Children are the most perceptive and astute audience for contemporary art. I wanted A Little Community to be readily accessible, speaking directly to a new generation of techno savvy, expert communicators. In some well-known desert island and pirate stories, the character of a parrot could be said to be a bit like a device for recording the adventure, a living iPod. “’Now that bird,’ Treasure Island’s Long John Silver says of his parrot Captain Flint, ‘is, maybe, two hundred years old… She’s sailed with England – the great Cap’n England, the pirate. She’s been at Madagascar, and at Malabar, and Surinam, and Providence, and Portobello… She was at the boarding of the Viceroy of the Indies out of Goa, she was, and to look at her you would think she was a baby.’”
Marlene Holroyd – Language groups: Kugu and Thaayorre
This whimsical sculpture is made from ‘Ghost nets’ – nets that are discarded by commercial fishing boats and then wash up on reefs and beaches, often with a detrimental impact on marine life and ecosystems. People from many Aboriginal and Torres Strait Islander communities in the region collect and repurpose the nets, for both artworks and utilitarian purposes. Aside from the fun and interesting items such as this sculpture, there is a serious environmental message in these works. Ghost nets, found materials, acrylic paint
The Glad Tomorrow
This sculpture acts as a constellation of cross-boomerangs flowing around the columns on Raymond Terrace at the entrance to the Queensland Children’s Hospital. The cross-boomerang is a unique motif that comes from Tony’s Country in the rainforests of North Queensland. It is a symbol of protection. The artist designed the motif to welcome children, their families and friends into the hospital. Sculptural installation: hard wood, acrylic paint, stainless steel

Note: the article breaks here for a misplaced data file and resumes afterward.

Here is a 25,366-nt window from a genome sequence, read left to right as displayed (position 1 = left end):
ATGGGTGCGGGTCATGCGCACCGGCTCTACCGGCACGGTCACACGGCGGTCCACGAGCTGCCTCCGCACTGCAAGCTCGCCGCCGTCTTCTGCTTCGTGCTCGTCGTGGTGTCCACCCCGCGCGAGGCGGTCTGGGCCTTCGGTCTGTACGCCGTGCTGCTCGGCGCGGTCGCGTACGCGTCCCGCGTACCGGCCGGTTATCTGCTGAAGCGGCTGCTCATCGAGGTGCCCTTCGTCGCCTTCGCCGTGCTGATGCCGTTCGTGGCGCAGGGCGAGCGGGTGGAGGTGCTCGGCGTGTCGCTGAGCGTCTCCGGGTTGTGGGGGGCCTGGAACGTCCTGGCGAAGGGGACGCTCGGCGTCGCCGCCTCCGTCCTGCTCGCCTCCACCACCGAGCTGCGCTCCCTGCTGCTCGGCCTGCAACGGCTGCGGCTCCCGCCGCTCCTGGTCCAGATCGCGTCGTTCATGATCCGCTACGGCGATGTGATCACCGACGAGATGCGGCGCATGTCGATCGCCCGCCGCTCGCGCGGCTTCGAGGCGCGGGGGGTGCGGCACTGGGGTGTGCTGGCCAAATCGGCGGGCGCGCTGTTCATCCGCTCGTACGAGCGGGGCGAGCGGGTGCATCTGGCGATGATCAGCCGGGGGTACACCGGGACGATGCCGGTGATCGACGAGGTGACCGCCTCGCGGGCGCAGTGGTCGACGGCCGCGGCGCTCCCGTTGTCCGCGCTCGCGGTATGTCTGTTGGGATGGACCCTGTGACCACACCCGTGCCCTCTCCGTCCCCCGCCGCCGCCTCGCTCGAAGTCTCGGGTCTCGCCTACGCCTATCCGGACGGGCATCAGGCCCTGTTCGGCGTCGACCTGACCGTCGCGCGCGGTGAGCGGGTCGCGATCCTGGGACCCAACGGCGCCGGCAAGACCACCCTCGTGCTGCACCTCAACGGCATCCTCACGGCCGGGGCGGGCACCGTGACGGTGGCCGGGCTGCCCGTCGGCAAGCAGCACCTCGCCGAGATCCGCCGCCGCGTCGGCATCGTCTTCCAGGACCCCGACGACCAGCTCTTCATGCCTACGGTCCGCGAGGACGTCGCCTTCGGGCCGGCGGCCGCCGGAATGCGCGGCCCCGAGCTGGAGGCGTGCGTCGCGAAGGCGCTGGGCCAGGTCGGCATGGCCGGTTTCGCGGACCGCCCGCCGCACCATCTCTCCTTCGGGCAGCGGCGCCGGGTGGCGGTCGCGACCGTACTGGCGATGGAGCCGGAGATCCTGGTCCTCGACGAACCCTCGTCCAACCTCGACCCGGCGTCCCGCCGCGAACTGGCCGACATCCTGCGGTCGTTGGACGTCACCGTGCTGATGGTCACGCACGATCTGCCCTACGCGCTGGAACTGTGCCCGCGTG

Mornington Island Birri (Sea Eagle Markings) 2014
Wayne was born at Lardil and is a senior cultural custodian and a member of a big extended family. He has travelled widely as a traditional dancer and his artworks always depict the stories he is entitled to depict, passed down from the teachings of his grandparents and his knowledge of Birri country, the home of the sea eagle. In many ways for men of Wayne’s generation, painting has become a way to sing and dance again. Designs he carried on his body to countries and audiences around the world are now put on canvas as a symbol of cultural identity. Acrylic on canvas
Me Me Dreaming 2014
Richard Bell – Language groups: Kamilaroi, Kooma, Jiman, Gurang Gurang
This series of paintings and prints includes highly coloured panels in which many layers of the words ‘Me, Me, Me’ are repeated, like a chant of self-affirmation. The artist has altered the perspective of the paintings so that from some angles the words read ‘We, we, we’ as a reminder that individuals need communities and vice versa. The artwork depicts the cathartic experience of artistic self-expression and art’s positive function in the developing child, from childhood to adolescence and beyond. Acrylic paint and digital prints on panel